Here is our hand-picked selection of fiction and non-fiction reading for you to prepare your trip or enjoy during your journey!
Try to buy the latest version of your guidebook - change is constant in Morocco and the information can date quickly.
Fodor’s Morocco - a comprehensive guide to all of Morocco aimed at the US market.
Time Out Marrakech - a great guidebook packed with historical and cultural facts and covering many of the areas around Marrakech such as Essaouira and the desert.
Marrakech Select (Insight Select Guide) - a guide to the very best of Marrakech, full of insider knowledge.
Lonely Planet Morocco - this perennial favourite is well-researched and good for basic information on every destination.
Morocco: A Survival Guide to Customs and Etiquette (Culture Shock! Morocco) - this gives a good guide to potential minefield of cultural etiquette in Morocco.
Best of Essaouira e-guide - available from the Maroc-o-phile website.
For Bread Alone, Mohammed Choukri - translated by Paul Bowles and initially banned in Choukri’s native Morocco, this short novel broke several taboos when it was first published in 1973. It is autobiographical and tells of a family forced from the Rif Mountains to downtown Tangiers by famine and the lengths that the young Mohammed has to go to in order to survive on its mean streets.
The Caliph’s House, Tahir Shah - when writer Shah takes on an old pile in Casablanca, fading mosaics, grumpy caretakers and house jinn (evil spirit) are included in the sale. This is his funny and sensitive account of living among Moroccans and renovating his house. In Arabian Nights is also set in Morocco and tells of Shah’s quest for his story. Along the way he learns many of the traditional fables and tales of the Arab world.
A House in Fez, Susannah Clarke - there are many tales of woe and wonder written by westerners who have chosen to renovate Moroccan medina townhouses and riads. Susannah Clarke’s is set in Fez and gives a deep insight - not only into the renovation traumas, but also into the genuine relationships she formed with her medina neighbours.
The Last Storytellers: Tales from the Heart of Morocco, Richard Hamilton - For nearly a thousand years, storytellers have gathered in Marrakech’s Jmaa el Fna square to tell folktales and legends. Hamilton aims to preserve this oral tradition in the face of modern media and distractions.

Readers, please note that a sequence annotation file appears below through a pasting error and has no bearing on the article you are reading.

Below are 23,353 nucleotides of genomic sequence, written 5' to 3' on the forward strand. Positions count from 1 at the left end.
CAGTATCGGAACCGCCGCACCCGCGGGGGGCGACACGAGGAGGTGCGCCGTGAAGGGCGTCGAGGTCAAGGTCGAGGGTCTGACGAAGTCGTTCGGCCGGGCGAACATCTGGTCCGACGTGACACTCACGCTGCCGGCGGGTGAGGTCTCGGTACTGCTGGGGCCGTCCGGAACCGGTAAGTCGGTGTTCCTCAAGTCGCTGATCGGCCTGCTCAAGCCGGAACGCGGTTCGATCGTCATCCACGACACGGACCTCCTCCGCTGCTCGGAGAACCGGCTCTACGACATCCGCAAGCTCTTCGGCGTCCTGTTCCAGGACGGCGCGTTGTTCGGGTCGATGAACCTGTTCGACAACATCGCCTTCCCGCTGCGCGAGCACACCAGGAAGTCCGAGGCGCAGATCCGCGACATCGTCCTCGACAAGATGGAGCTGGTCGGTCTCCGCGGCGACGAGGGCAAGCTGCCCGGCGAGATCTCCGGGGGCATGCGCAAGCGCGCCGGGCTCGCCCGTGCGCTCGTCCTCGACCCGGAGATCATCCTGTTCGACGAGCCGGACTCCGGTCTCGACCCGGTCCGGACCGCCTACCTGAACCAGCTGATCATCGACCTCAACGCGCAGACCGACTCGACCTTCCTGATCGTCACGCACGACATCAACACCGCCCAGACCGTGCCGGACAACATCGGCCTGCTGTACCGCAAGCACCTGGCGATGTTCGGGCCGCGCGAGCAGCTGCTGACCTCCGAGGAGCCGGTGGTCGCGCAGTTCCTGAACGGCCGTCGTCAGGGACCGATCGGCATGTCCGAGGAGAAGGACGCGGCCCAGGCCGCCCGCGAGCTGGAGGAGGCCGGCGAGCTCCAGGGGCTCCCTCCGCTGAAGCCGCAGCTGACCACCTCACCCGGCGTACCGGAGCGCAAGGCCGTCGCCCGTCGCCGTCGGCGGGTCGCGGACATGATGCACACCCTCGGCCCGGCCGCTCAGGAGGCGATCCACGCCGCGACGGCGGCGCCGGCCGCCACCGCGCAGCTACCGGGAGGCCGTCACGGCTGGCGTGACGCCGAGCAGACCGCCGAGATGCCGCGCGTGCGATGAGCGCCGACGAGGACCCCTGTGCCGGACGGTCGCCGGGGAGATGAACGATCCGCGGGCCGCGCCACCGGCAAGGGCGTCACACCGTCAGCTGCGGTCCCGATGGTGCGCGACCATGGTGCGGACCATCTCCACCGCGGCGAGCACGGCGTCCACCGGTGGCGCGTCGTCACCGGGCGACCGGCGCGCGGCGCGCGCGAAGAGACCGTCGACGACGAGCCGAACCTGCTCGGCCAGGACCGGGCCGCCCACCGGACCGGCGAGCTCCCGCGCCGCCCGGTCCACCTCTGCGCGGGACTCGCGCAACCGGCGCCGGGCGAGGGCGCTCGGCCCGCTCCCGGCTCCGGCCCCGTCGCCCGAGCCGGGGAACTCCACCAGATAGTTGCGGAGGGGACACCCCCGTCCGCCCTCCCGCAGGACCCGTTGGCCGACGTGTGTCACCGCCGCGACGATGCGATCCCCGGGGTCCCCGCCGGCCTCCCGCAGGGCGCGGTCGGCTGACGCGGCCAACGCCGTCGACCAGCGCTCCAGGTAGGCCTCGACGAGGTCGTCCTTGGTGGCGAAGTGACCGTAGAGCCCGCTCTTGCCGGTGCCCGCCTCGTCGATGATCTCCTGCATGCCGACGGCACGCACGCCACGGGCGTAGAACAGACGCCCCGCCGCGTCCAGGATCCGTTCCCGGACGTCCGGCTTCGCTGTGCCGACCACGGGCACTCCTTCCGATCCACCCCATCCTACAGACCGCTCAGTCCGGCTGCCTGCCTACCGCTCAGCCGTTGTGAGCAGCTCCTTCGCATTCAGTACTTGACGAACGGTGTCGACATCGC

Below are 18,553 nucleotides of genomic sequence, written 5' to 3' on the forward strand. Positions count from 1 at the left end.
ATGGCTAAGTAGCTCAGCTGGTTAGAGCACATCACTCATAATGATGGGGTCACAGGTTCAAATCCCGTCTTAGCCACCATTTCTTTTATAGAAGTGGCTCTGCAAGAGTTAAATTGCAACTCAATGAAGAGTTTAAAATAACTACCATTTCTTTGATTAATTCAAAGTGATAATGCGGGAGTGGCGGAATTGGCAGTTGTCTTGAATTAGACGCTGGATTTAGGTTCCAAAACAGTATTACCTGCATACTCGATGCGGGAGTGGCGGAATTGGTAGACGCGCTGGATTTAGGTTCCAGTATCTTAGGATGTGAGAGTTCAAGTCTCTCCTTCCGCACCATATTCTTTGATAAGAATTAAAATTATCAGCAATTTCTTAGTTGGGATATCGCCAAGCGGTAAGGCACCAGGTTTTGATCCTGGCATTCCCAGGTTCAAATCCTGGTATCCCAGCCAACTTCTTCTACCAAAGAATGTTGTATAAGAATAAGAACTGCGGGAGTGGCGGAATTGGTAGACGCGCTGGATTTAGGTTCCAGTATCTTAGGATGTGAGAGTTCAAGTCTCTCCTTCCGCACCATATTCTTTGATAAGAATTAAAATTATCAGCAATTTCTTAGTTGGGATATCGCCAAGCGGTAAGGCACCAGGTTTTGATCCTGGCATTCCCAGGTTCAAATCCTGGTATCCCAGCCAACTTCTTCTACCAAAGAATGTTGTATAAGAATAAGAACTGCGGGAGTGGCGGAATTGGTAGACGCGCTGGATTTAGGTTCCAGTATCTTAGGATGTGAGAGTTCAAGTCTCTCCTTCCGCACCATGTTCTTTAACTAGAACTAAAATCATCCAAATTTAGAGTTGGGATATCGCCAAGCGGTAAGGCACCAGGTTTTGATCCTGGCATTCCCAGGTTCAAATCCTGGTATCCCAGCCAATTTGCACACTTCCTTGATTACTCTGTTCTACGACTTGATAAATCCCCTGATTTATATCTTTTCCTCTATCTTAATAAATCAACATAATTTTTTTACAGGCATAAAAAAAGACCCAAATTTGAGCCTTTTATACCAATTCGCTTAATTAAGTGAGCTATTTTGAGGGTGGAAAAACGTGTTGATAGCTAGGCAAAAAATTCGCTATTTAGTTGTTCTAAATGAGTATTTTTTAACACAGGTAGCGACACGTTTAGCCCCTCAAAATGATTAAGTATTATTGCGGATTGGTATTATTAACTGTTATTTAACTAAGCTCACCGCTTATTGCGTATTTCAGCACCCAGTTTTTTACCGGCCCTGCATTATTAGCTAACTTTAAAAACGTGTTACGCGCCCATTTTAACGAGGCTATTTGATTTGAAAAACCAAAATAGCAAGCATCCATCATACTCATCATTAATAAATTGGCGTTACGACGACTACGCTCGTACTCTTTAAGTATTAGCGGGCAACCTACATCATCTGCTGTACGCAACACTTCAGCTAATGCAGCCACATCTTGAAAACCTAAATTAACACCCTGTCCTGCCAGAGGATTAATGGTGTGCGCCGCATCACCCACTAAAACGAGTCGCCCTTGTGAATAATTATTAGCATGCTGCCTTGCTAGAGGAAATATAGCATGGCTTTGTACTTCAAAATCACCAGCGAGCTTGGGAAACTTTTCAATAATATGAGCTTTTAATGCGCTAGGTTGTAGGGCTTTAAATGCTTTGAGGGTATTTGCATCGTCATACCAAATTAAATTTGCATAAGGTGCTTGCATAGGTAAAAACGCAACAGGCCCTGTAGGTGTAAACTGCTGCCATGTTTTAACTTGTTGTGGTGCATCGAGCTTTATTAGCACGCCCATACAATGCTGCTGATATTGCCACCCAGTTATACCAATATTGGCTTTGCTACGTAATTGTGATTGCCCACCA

Lords of the Atlas, Gavin Maxwell - an epic account of pre-independence Morocco and the rise and fall of the Glaoui dynasty; warlords turned tools of the French Protectorate who were then reviled following independence.
In Morocco, Edith Wharton - although clearly very dated as a travel guide (it was written in 1920), Wharton’s accounts of her travels are lively and remarkable, given that she travelled as a woman in the final throes of WWI.
Morocco That Was, Walter Harris - well-travelled and settling in Tangiers in his 20s at the end of the 19th century, contemporary reviews of this book claimed ‘Harris knew Morocco like no other Englishman.’
The Mountains Look on Marrakech, Hamish Brown - a great companion for trekkers and climbers, telling the story of an expedition from one end of the Atlas (Taza near the Mediterranean) to the other (Tamri, on the Atlantic) over 900 miles and 96 days.
A Year in Marrakesh, Peter Mayne - before the fad for riad renovations and townhouse B&Bs, Peter Mayne (not to be confused with Peter Mayle who spent his year in Provence) moved to the Marrakech medina and sought to live like a local.
The Exile, Abdullah Laroui - a leading Moroccan philosopher and political critic, Laroui published The Exile, set in Azemmour on the northern Atlantic Coast in the 1970s. It traces a sleepy town, teetering - like Morocco at that time - between tradition and modernity.
The Game of Forgetting, Mohammed Berrada - this novel by one of Morocco’s most acclaimed modern writers charts the change in psyche and fortunes of its main character, Hadi, which reflect those of Morocco itself as the country shakes off French Colonial rule and gains independence.
Hideous Kinky, Esther Freud - perhaps better known as the film starring Kate Winslet, the story follows a young British mother and her two young daughters on a voyage of self-discovery on a well-worn hippie trail in 1960s Morocco.
Leaving Tangier, Tahar Ben Jelloun - Tangier has all the feel of a frontier town in this novel set in the 1990s when young Moroccans believed the streets of Europe were paved with gold and would risk lives and livelihoods to get across the Straits of Gibraltar. Several of this prolific Moroccan author’s works are now available in English.
Marrakech The Red City, Barnaby Rogerson & Stephen Lavington - this compilation observes, critiques and dissects Marrakech from every angle. It is a compilation of over 30 short stories and extracts of longer works by some of the best known writers on Morocco.
Shadows of Marrakech, Philip Brebner - Marrakech riad owner draws heavily on his own experience in this whodunit set in the labyrinthine streets of the Marrakech medina.
The Sheltering Sky, Paul Bowles - Bowles famously spent much of his life in Tangiers and this modern classic deals with a subject matter as current today as back in the late 40s when he wrote it. His story deals with a sophisticated American couple seeking to flee the modern world and find themselves in colonial North Africa. The Spider’s House and many of his short stories are also set in Morocco.
Red Moon and High Summer, Herbert J. Kaufmann - a great read for teenagers, this is set in the desert among Touareg tribes.
Tales from the Arabian Nights (Children’s Classics), Andrew Lang - the classic 1001 nights tales of Sheherazade in child-friendly format, including Aladdin and Sinbad the Sailor.
When the Robbers came to Cardamom Town, Thorbjorn Egner - A Norwegian children’s classic now available in English, Cardamom Town is said to be based on Essaouira, on Morocco’s Atlantic Coast.